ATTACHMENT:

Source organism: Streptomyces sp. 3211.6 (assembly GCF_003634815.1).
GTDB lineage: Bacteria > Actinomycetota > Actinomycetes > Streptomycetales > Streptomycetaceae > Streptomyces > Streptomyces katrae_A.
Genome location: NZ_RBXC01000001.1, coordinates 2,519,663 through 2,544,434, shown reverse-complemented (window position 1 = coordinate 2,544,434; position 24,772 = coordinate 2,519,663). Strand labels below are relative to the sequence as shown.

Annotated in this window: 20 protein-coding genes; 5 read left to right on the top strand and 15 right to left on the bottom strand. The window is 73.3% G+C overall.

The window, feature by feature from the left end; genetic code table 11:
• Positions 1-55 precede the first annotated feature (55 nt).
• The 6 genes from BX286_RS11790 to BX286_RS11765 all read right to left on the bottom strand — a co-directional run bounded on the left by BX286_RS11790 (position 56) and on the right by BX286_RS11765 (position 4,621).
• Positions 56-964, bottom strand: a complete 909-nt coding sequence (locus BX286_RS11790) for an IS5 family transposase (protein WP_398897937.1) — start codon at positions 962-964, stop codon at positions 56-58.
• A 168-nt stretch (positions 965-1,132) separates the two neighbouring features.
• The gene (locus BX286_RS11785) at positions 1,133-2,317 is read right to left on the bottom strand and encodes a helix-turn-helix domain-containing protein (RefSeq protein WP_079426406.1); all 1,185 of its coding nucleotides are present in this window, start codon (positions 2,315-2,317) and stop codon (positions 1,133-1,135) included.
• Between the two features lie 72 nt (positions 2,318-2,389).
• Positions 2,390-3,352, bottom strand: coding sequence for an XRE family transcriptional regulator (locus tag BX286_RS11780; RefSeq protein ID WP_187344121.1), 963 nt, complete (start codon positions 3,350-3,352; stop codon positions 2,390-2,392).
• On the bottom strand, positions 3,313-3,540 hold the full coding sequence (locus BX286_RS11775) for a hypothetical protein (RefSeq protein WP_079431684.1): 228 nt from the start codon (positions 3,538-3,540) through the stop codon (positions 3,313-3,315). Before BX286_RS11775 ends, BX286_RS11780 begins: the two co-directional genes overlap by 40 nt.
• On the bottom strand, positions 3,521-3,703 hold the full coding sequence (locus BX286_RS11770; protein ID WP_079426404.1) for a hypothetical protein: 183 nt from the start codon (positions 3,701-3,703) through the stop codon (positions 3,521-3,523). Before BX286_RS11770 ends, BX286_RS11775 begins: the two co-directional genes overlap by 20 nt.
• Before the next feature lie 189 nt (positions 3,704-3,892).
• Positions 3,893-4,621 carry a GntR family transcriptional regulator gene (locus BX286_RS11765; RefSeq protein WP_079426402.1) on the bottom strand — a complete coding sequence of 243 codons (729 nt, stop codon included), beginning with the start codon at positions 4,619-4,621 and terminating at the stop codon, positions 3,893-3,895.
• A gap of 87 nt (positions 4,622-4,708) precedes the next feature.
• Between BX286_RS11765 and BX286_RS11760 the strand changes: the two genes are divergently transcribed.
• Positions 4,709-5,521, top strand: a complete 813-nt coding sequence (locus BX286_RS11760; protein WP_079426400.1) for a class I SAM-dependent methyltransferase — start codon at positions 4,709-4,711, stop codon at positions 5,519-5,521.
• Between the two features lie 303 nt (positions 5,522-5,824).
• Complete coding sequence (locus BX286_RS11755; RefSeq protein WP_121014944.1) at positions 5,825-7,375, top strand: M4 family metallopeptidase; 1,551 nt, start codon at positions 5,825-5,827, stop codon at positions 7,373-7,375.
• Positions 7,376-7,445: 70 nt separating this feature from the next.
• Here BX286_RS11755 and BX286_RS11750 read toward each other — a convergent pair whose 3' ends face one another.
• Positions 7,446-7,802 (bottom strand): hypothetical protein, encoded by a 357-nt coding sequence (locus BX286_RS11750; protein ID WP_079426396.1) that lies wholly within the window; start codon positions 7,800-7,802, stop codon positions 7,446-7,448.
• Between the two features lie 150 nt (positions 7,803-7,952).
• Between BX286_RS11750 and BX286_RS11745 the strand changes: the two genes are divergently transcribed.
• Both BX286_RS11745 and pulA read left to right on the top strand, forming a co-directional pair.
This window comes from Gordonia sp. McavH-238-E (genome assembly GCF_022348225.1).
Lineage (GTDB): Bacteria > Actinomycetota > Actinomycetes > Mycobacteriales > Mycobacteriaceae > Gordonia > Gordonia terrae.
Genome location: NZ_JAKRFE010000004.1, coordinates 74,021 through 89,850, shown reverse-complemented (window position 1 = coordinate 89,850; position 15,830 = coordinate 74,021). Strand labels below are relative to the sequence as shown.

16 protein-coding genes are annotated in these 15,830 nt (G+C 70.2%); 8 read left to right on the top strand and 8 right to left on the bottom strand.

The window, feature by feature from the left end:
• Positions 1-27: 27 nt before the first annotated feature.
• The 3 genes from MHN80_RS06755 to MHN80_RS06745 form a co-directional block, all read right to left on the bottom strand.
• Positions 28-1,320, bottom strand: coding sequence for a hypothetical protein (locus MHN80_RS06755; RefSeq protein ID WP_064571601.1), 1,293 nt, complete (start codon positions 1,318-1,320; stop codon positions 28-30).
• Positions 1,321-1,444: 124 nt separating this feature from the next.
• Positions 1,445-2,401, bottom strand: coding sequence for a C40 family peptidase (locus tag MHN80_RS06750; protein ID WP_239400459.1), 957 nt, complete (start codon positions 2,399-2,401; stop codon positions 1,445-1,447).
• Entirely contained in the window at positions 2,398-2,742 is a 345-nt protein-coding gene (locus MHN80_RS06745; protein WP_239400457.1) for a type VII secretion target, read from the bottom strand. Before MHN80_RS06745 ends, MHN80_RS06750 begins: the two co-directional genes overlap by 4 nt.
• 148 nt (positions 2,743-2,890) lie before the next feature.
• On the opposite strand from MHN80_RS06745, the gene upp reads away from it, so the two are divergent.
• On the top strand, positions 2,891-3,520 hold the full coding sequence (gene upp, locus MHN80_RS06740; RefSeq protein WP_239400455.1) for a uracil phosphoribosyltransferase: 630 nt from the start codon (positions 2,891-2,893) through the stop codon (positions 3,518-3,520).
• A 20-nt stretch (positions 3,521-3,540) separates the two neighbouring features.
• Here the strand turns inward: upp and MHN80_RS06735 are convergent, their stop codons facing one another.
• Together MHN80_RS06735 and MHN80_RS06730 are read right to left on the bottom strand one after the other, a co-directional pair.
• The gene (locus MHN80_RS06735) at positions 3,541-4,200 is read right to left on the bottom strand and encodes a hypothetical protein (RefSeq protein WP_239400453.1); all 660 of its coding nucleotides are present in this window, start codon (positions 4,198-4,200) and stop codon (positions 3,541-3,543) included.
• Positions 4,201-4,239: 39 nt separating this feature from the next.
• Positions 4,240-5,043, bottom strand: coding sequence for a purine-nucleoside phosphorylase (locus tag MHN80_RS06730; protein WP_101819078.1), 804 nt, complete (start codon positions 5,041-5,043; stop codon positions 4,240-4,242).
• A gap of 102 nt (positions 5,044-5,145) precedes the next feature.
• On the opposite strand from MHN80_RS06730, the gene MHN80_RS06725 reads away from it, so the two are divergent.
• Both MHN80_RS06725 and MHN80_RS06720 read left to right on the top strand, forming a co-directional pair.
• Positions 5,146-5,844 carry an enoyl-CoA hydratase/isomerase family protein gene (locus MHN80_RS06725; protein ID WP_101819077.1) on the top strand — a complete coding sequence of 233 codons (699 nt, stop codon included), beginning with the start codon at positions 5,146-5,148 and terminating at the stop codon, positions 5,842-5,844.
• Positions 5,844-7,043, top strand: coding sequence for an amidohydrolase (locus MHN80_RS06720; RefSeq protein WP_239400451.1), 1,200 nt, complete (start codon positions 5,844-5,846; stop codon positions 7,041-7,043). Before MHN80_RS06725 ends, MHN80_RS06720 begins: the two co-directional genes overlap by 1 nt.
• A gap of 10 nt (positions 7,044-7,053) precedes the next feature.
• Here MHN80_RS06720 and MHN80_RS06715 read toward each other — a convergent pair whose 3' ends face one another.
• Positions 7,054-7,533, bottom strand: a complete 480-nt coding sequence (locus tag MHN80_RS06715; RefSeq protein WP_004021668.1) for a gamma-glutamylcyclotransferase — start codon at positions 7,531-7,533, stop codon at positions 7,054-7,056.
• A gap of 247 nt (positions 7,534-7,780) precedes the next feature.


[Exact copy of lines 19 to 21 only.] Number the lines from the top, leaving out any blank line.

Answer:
• Positions 4,709-5,521, top strand: a complete 813-nt coding sequence (locus BX286_RS11760; protein WP_079426400.1) for a class I SAM-dependent methyltransferase — start codon at positions 4,709-4,711, stop codon at positions 5,519-5,521.
• Between the two features lie 303 nt (positions 5,522-5,824).
• Complete coding sequence (locus BX286_RS11755; RefSeq protein WP_121014944.1) at positions 5,825-7,375, top strand: M4 family metallopeptidase; 1,551 nt, start codon at positions 5,825-5,827, stop codon at positions 7,373-7,375.